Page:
One of the most common issues with being of mixed race is developing a sense of identity. I grew up in the 60s, when you were forced to choose Black or White; there was no other option. Add to this confusion growing up in the South--New Orleans--where miscegenation was common yet secretive. I remember asking my grandmother, who beat it into our heads every chance she got that we were not Black, "What are we?" and being told, "None of your business"!
Tracing my ancestry has proven to be a great mystery. Ancestry.com didn't even list my grandparents when last I checked. According to my aunt (my grandmother's sister), there were Black, White and French on both sides of the family, and my maternal great-great grandmother was Cherokee. My father's lineage is a bit easier to trace, as his father was Honduran and his mother was Mayan Indian.
I have come to realize that self-identity has less to do with a reflection in the mirror and more to do with values and validation. It is about where you feel the most comfortable; where you perceive others can relate to you regardless of skin color, creed, or gender.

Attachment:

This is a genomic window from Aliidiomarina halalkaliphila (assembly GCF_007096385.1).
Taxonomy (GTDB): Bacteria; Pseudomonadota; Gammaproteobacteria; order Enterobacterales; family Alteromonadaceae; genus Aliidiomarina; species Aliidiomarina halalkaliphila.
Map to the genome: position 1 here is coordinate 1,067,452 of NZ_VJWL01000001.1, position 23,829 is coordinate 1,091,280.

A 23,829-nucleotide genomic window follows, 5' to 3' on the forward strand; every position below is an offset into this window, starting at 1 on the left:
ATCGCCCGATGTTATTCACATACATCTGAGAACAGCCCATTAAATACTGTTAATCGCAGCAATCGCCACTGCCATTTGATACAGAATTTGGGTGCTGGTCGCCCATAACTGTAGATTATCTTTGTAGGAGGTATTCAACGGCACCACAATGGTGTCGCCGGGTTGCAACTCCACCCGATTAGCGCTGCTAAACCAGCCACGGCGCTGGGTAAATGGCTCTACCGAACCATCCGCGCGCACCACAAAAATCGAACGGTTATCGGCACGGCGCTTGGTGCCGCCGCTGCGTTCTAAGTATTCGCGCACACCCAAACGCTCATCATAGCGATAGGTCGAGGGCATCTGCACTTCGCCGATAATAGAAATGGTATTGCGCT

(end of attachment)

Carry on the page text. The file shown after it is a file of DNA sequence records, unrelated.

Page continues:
Race discussions seem to take root in diversity. Understanding the concept of diversity can lead to valuable insights into the core of who we are as Beings.
I was privileged to conduct a qualitative phenomenological research study on diversity and leadership. The themes inherent in the concept are self-esteem, identity, stereotyping, perception, and oppression. In my latest book, Diversity is Me (survival guide for mixed race people), I discuss these themes at length and share and apply historical overviews of five major American ethnicities (African American, Asian American, Latino American, Creole American, Native American, and White American) as appropriate. These ethnicities were included because they were each represented by my 20 study participants. (4 Asians, 4 Latinos, 3 Whites, 3 Blacks, 3 Native Americans and 3 Creoles--9 males and 11 females)
The study was fascinating, humbling, and insightful. The book is a must read for any course on diversity or mixed race studies. Sometimes, it's not who you exclude, but who you include that makes the difference.